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Publication #ENH408

Feijoa sellowiana: Feijoa1

Edward F. Gilman and Dennis G. Watson2


Feijoa sellowiana , or Pineapple Guava, is a gray-green evergreen shrub or tree (depending on pruning) which produces small, tasty fruit in late summer and early fall. The plants can be pruned to form a hedge or a small tree and will withstand several degrees below freezing. It is native to South America. The plant is not used nor is it commonly available in the eastern U.S.

Figure 1. 

Young Feijoa sellowiana: Feijoa


Ed Gilman

[Click thumbnail to enlarge.]

General Information

Scientific name: Feijoa sellowiana
Pronunciation: fay-JOE-uh sell-oh-wee-AY-nuh
Common name(s): Feijoa, Pineapple Guava
Family: Myrtaceae
USDA hardiness zones: 8A through 11 (Fig. 2)
Origin: not native to North America
Invasive potential: has been evaluated using the IFAS Assessment of the Status of Non-Native Plants in Florida's Natural Areas (Fox et al. 2005). This species is not documented in any undisturbed natural areas in Florida. Thus, it is not considered a problem species and may be used in Florida.
Uses: specimen; screen; hedge; fruit
Availability: not native to North America

Figure 2. 


[Click thumbnail to enlarge.]


Height: 10 to 15 feet
Spread: 10 to 15 feet
Crown uniformity: irregular
Crown shape: spreading, upright/erect, round
Crown density: dense
Growth rate: moderate
Texture: medium


Leaf arrangement: opposite/subopposite (Fig. 3)
Leaf type: simple
Leaf margin: entire
Leaf shape: ovate, elliptic (oval)
Leaf venation: pinnate
Leaf type and persistence: evergreen
Leaf blade length: less than 2 inches, 2 to 4 inches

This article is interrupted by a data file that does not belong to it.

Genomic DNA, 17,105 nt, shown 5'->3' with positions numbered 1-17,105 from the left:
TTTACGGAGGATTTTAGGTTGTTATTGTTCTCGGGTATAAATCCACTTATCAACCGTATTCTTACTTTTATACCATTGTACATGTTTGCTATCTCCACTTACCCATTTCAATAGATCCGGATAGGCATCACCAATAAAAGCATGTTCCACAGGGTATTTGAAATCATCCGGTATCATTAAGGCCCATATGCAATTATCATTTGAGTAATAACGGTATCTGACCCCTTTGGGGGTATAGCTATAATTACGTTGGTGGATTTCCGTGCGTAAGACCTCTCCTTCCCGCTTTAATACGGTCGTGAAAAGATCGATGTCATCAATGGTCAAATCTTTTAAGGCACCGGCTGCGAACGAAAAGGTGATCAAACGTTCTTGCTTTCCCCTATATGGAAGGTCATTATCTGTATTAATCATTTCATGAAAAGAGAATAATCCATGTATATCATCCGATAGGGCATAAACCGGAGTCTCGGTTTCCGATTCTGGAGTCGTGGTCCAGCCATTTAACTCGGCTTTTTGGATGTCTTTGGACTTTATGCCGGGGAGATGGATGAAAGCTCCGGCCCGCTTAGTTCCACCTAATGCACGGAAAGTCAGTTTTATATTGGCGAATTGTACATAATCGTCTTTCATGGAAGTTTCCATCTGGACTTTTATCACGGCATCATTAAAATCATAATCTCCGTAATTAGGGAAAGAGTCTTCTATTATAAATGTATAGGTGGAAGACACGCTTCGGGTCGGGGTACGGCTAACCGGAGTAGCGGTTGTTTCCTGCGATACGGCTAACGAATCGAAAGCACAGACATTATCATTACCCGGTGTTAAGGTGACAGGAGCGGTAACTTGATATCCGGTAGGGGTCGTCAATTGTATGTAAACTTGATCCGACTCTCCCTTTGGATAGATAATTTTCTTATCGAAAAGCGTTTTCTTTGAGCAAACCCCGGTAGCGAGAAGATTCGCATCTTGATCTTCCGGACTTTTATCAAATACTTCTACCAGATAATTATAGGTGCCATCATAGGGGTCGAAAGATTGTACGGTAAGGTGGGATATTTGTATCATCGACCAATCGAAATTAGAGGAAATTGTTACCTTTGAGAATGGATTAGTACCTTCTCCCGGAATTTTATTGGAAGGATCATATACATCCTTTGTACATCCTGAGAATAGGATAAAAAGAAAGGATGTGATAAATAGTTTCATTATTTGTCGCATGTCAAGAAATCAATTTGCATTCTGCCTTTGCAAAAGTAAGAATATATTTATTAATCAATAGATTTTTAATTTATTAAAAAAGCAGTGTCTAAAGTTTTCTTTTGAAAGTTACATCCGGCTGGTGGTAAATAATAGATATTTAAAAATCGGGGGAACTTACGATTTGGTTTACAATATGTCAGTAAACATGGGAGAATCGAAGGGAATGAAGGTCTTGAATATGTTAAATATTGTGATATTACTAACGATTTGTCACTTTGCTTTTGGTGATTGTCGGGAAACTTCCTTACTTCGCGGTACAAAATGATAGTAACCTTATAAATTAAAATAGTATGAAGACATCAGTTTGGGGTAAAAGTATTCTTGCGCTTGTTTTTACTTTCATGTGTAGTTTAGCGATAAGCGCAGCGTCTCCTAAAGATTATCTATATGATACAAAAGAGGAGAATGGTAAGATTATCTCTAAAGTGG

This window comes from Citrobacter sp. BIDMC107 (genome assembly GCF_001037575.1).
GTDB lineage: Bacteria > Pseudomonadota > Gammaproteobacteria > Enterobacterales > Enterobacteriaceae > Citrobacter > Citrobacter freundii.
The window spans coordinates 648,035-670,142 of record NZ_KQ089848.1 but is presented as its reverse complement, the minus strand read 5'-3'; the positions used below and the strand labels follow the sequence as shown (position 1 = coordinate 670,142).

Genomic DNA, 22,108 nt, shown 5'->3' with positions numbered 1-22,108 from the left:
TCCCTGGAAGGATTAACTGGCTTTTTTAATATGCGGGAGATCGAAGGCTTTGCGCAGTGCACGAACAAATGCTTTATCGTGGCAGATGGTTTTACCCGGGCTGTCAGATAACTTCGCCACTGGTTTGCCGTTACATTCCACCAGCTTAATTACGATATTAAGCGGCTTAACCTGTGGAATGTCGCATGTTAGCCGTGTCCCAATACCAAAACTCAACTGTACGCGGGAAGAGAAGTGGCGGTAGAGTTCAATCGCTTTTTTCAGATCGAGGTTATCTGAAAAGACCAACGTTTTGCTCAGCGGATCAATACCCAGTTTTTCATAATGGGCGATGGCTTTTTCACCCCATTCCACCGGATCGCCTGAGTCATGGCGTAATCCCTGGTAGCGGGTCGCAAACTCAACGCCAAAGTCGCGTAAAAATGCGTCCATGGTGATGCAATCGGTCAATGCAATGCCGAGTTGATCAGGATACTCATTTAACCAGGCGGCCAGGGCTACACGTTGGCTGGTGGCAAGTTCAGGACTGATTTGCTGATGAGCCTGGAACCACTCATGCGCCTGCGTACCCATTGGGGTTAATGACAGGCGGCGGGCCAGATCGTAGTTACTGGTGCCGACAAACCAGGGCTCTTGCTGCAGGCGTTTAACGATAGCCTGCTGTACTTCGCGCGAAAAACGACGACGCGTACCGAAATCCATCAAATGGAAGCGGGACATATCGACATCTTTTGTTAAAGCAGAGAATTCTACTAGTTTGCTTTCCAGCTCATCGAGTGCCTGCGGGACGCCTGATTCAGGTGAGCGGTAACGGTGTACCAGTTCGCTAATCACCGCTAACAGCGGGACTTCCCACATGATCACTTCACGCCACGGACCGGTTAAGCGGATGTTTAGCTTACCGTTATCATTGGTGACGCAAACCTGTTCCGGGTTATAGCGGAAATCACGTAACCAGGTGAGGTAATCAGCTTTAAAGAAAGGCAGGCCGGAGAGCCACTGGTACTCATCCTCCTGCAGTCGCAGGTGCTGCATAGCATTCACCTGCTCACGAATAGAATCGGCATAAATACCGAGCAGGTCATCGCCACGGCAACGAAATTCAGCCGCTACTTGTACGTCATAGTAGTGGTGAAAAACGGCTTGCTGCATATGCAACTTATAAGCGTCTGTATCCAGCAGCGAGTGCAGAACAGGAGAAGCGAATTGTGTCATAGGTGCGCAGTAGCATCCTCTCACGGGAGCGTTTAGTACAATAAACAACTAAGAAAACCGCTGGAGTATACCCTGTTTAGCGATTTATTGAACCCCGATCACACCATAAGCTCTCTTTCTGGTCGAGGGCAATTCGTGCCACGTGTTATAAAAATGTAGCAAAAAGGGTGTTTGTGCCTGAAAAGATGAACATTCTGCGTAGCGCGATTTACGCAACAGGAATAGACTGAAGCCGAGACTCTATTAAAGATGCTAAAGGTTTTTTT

Leaf color: green
Fall color: no color change
Fall characteristic: not showy

Figure 3. 


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Flower color: white/cream/gray, red
Flower characteristics: showy

Figure 4. 


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Figure 5. 


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Fruit shape: oval
Fruit length: 1 to 3 inches
Fruit covering: fleshy
Fruit color: green, yellow
Fruit characteristics: does not attract wildlife; showy; fruit/leaves a litter problem

Trunk and Branches

Trunk/bark/branches: branches droop; showy; typically multi-trunked; thorns
Pruning requirement: needed for strong structure
Breakage: resistant
Current year twig color: gray, green
Current year twig thickness: thin, medium
Wood specific gravity: unknown


Light requirement: partial sun or partial shade, full sun
Soil tolerances: sand; loam; slightly alkaline; acidic; well-drained; well-drained
Drought tolerance: high
Aerosol salt tolerance: high


Roots: not a problem
Winter interest: no
Outstanding tree: no
Ozone sensitivity: unknown
Verticillium wilt susceptibility: unknown
Pest resistance: free of serious pests and diseases

Use and Management

Propagation is done by seeds and by cuttings.

Pests and Diseases

No pests or diseases are of major concern.

Literature Cited

Fox, A.M., D.R. Gordon, J.A. Dusky, L. Tyson, and R.K. Stocker (2005) IFAS Assessment of the Status of Non-Native Plants in Florida's Natural Areas. Cited from the Internet (November 3, 2006),



This document is ENH408, one of a series of the Environmental Horticulture, UF/IFAS Extension. Original publication date November 1993. Revised March 2007. Reviewed February 2014. Visit the EDIS website at


Edward F. Gilman, professor, Environmental Horticulture Department; Dennis G. Watson, former associate professor, Agricultural Engineering Department, UF/IFAS Extension, Gainesville, FL 32611.

The Institute of Food and Agricultural Sciences (IFAS) is an Equal Opportunity Institution authorized to provide research, educational information and other services only to individuals and institutions that function with non-discrimination with respect to race, creed, color, religion, age, disability, sex, sexual orientation, marital status, national origin, political opinions or affiliations. For more information on obtaining other UF/IFAS Extension publications, contact your county's UF/IFAS Extension office.

U.S. Department of Agriculture, UF/IFAS Extension Service, University of Florida, IFAS, Florida A & M University Cooperative Extension Program, and Boards of County Commissioners Cooperating. Nick T. Place, dean for UF/IFAS Extension.